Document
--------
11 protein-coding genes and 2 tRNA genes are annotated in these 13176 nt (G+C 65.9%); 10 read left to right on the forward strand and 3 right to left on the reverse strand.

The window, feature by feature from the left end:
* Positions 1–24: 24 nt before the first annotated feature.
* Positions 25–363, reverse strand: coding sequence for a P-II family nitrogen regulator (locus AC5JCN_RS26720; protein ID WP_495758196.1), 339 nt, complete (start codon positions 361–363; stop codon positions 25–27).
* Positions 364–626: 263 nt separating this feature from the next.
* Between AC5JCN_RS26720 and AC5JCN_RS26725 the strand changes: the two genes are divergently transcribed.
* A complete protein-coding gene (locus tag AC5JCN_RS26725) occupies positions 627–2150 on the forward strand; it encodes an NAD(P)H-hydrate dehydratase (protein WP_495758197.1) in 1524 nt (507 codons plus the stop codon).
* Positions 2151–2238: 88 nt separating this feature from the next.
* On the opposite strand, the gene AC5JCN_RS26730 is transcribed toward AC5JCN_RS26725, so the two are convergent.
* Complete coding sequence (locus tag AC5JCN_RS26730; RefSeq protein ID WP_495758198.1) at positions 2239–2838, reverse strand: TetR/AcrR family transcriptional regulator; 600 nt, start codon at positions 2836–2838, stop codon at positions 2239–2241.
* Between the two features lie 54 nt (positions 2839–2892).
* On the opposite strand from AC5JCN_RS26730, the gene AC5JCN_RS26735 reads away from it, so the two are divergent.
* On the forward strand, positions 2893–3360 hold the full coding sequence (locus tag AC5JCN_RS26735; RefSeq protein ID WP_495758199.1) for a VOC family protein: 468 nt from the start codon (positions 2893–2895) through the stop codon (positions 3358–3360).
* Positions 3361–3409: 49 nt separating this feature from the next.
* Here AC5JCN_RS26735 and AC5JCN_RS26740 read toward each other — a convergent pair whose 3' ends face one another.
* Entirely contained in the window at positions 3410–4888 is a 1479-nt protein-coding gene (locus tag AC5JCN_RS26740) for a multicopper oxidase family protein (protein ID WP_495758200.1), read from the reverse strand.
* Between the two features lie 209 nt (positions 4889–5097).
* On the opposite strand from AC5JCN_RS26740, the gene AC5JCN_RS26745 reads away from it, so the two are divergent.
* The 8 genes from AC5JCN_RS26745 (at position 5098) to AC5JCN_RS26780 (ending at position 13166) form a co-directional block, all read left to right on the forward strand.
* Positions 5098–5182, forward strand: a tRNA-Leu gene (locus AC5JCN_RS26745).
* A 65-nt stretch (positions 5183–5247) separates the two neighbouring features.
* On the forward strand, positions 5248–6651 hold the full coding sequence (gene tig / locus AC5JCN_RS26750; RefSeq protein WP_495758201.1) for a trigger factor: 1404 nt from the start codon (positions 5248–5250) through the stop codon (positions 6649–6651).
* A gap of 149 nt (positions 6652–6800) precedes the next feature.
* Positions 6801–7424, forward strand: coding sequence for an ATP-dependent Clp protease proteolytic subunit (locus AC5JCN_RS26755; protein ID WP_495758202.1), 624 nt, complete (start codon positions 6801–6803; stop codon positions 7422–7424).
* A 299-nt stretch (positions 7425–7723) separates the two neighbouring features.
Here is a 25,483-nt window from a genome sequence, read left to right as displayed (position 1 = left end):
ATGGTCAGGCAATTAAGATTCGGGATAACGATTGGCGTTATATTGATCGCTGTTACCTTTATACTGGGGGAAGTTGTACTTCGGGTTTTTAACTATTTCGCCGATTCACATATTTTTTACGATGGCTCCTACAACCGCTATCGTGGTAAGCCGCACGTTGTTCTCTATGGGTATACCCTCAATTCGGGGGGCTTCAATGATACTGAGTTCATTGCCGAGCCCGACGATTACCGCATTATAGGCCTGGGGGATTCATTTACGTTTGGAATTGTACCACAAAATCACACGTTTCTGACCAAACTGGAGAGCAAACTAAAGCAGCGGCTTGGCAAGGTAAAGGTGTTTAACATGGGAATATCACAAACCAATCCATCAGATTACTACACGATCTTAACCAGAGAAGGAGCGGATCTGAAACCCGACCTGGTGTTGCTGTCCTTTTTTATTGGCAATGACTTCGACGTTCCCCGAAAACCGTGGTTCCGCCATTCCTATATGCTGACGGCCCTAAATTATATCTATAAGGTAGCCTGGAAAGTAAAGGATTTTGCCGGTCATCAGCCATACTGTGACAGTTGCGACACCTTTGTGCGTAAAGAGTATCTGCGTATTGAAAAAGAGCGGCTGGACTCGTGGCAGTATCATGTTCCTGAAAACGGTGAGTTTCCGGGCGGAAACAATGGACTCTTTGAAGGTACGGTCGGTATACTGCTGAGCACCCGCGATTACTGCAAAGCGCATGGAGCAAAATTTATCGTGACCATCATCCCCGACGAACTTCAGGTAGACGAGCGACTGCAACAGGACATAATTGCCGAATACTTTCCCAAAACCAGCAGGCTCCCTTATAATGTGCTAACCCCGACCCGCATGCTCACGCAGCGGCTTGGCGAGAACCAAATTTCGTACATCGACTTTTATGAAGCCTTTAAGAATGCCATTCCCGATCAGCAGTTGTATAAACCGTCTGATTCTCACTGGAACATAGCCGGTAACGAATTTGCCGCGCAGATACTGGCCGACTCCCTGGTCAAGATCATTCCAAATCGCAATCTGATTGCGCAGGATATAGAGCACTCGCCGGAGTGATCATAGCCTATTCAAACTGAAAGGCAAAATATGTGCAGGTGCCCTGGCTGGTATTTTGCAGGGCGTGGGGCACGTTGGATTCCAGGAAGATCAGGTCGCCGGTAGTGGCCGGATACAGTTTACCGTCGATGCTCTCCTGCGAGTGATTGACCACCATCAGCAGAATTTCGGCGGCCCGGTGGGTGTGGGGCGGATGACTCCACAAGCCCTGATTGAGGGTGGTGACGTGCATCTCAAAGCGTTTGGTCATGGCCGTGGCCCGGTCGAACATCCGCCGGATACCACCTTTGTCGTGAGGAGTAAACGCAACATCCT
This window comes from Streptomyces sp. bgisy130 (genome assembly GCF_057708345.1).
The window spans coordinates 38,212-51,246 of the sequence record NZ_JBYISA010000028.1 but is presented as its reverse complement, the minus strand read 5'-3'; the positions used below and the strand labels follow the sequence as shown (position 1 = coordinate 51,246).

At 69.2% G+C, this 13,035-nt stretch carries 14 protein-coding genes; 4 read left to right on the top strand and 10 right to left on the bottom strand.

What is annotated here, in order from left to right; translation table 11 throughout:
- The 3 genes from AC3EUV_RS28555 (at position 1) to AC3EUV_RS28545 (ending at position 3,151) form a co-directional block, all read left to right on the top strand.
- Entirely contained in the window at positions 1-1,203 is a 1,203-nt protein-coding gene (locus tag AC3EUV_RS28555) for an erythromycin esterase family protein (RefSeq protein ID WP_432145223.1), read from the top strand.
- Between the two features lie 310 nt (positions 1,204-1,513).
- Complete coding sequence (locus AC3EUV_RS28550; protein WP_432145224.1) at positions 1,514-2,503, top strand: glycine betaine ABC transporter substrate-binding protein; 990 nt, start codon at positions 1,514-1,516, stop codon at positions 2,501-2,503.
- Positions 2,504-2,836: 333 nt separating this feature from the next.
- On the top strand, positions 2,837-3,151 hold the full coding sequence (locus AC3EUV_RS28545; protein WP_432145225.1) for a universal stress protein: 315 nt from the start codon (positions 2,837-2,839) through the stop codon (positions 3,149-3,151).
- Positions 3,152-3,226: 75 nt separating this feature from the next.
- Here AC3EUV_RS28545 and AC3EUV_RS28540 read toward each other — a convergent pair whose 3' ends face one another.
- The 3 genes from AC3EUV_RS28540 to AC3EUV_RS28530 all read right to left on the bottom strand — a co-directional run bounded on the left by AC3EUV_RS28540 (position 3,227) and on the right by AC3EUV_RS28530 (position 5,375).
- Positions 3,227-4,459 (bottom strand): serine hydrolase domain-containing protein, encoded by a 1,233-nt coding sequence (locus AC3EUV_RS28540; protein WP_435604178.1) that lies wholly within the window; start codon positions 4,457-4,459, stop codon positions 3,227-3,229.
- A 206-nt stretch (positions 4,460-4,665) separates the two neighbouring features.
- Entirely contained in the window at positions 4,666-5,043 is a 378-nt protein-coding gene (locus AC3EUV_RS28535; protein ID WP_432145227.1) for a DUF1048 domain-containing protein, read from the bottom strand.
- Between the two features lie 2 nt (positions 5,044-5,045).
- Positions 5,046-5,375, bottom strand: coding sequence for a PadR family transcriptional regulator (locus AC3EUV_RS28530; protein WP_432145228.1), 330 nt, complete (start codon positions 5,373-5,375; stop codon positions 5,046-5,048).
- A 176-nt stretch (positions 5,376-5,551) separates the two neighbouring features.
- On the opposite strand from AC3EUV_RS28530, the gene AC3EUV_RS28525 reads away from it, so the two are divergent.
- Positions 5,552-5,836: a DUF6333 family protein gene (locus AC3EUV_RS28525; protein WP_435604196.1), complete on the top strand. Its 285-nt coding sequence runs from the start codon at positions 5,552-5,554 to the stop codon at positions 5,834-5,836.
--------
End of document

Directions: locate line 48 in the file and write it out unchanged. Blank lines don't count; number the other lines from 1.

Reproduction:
- Positions 5,552-5,836: a DUF6333 family protein gene (locus AC3EUV_RS28525; protein WP_435604196.1), complete on the top strand. Its 285-nt coding sequence runs from the start codon at positions 5,552-5,554 to the stop codon at positions 5,834-5,836.